Over the past decade I have hiked in many parks and forests across the nation, from Acadia to Yosemite, Crater Lake to the Everglades. And yet there is one place I always comes back to in my mind- the Old Loggers Path and Rock Run. I first backpacked the Old Loggers Path about 11 or 12 years ago. It was a bright summer weekend, and I decided to do a solo hike. The forests conveyed every shade of green. I walked the path from Masten, heading to Rock Run, when I saw something ahead. It was a fawn. The fawn came bounding down the trail towards me before coming to a screeching halt only a few feet away. It stopped and stared, as it sniffed the air. I stood still in silence. The fawn eventually turned and walked off to my right. A few hours later I descended along the trail to Rock Run. I was amazed. This creek carved itself into smooth, flowing bedrock, creating sapphire pools, waterslides, and chasms. Yellow Dog Run cascaded down from the side. The cool water cut through the heat and humidity of the day. It was truly one of the most beautiful streams I have ever seen.
I continued on the trail as it climbed the plateau, offering spectacular views from rock ledges over our vast untouched state forests. Forests that are now threatened by drilling, pipelines, roads and compressor stations. The beauty of the Old Loggers Path is its isolation. It only crosses about six dirt forestry roads; deep forests line the trail; views barely hint at development. That will all change if drilling is allowed near the trail. The beauty, serenity, and value of this popular trail will be destroyed. People from across the nation have hiked the Old Loggers Path, impressed by what the trail has to offer. I would hate for them to return, only to come away with a far less favorable impression of our trails and public lands.
Since my first hike on the Old Loggers Path, I have returned countless times. I have always been surprised by the magic of Rock Run. Its deep pools, winding water slides, cliffs, ledges, chasms, and forests create a mosaic of colors and scenery that exists nowhere else. I have brought many friends to Rock Run, and of all the places in Pennsylvania, it is the one they remember.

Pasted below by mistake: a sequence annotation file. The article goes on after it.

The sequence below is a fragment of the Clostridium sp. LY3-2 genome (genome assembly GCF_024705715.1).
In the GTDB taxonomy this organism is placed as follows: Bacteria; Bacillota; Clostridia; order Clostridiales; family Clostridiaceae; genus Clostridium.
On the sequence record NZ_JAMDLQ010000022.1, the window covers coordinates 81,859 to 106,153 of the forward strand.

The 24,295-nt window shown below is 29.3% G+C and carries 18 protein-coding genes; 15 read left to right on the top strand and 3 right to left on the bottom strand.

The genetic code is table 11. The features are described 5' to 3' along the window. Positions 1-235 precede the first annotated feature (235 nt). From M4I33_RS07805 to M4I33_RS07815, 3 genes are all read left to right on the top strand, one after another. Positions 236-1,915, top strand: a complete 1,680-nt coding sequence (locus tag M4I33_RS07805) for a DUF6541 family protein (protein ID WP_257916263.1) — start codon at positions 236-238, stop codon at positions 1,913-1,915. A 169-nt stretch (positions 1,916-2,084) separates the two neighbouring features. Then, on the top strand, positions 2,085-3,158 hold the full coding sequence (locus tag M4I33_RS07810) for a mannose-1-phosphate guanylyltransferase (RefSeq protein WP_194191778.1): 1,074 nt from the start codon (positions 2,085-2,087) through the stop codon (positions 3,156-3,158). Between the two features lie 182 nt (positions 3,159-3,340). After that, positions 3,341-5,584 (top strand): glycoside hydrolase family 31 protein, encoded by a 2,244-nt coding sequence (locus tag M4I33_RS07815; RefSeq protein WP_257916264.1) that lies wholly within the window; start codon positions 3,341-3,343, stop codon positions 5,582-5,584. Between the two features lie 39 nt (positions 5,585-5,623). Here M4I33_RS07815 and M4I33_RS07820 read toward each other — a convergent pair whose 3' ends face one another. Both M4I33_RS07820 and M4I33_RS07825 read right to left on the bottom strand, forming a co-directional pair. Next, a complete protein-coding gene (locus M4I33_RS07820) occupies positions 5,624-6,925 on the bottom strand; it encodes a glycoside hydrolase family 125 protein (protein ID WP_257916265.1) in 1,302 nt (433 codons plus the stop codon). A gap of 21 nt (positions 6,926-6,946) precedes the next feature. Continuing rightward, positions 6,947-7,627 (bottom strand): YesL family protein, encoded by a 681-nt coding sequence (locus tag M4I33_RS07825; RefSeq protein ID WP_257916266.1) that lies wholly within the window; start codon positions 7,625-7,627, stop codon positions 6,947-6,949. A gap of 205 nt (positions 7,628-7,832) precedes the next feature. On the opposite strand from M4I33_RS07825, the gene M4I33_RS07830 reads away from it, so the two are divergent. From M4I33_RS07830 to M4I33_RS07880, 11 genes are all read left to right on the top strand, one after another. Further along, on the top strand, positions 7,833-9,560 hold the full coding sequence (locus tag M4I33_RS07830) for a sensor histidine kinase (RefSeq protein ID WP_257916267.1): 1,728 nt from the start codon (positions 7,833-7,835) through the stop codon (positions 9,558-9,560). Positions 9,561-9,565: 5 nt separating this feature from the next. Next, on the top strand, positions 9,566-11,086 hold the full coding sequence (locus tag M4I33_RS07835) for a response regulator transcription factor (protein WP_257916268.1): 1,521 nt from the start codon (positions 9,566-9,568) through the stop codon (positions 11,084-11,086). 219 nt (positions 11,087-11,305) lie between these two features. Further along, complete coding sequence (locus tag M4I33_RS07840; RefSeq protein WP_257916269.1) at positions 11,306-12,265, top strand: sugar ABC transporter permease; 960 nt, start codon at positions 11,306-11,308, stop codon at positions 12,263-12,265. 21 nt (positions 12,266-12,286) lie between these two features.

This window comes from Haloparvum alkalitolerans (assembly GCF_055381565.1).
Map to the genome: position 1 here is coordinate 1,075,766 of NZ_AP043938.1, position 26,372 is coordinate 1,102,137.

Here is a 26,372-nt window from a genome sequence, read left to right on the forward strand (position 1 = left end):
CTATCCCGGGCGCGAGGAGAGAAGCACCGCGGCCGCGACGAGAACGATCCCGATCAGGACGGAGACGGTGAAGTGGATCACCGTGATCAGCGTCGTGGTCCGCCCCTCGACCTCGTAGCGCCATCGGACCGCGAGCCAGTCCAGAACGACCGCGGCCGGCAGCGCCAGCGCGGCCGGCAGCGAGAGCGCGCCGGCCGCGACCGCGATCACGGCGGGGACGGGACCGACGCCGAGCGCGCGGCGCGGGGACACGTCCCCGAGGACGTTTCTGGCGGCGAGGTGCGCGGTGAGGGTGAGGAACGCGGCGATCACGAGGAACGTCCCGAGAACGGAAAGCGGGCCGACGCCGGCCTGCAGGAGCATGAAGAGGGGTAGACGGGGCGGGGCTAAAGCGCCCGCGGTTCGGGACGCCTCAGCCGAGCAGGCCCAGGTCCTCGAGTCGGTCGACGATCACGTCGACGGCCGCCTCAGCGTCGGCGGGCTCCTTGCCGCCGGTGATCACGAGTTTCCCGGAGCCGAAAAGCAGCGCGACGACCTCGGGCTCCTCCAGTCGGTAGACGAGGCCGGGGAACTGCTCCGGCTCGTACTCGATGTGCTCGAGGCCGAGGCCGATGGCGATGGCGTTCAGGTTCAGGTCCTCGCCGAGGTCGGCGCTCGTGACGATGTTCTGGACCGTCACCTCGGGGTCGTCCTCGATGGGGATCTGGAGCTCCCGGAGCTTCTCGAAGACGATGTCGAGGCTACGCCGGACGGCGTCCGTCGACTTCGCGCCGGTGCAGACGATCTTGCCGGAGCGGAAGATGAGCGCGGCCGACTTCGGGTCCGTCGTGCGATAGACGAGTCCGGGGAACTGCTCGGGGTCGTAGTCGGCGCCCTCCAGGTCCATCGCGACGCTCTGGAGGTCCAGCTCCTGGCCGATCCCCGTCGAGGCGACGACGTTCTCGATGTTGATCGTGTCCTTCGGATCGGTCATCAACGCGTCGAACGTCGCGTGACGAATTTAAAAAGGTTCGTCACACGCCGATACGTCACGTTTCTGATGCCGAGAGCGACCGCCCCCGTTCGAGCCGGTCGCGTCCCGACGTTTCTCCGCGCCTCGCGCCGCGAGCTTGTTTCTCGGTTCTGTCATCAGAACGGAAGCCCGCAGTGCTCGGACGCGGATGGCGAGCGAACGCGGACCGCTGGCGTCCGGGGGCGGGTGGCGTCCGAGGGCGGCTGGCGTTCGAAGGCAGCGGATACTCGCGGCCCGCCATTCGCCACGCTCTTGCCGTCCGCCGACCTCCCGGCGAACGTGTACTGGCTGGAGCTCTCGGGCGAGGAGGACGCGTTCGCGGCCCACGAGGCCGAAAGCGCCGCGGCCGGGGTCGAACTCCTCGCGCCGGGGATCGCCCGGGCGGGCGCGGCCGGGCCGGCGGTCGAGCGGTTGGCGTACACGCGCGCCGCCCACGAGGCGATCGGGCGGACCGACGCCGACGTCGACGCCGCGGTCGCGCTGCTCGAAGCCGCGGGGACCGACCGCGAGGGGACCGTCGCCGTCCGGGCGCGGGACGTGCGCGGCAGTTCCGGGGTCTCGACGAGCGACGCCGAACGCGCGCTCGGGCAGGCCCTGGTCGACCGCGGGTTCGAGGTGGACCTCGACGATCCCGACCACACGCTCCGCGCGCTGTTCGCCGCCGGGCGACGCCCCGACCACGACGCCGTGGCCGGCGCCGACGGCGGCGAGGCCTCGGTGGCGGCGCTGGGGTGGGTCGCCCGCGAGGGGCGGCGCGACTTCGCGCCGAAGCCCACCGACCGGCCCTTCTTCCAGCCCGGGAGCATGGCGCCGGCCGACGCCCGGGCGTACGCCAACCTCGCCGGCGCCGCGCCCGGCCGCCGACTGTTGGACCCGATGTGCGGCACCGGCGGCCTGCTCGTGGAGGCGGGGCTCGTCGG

The beauty of Rock Run can be found throughout its gorge. Stunning gorges and waterfalls exist on many tributary streams; cliffs and rock cities crown the crests of the plateaus; wetlands, meadows, and deep forests encompass its watershed. Rock Run means so much to so many. Anglers come to fish its pristine waters. Rock climbers scale its cliffs, boulders and ledges. Hikers explore its waterfalls and chasms. Kayakers come to run its rapids. Families come to swim and enjoy the outdoors.
Rock Run must not simply be spared from drilling, it must be protected. Its watershed on the state forest should be set aside from all development and the stream itself should be designated as a state wild and scenic river. No other stream or river is more deserving. What does it say about us as Pennsylvanians if we allow what makes our state so special and beautiful to be destroyed and degraded? A balance must be struck with drilling and development. That balance does not include sacrificing our special places. Otherwise, future generations will never know what we once had.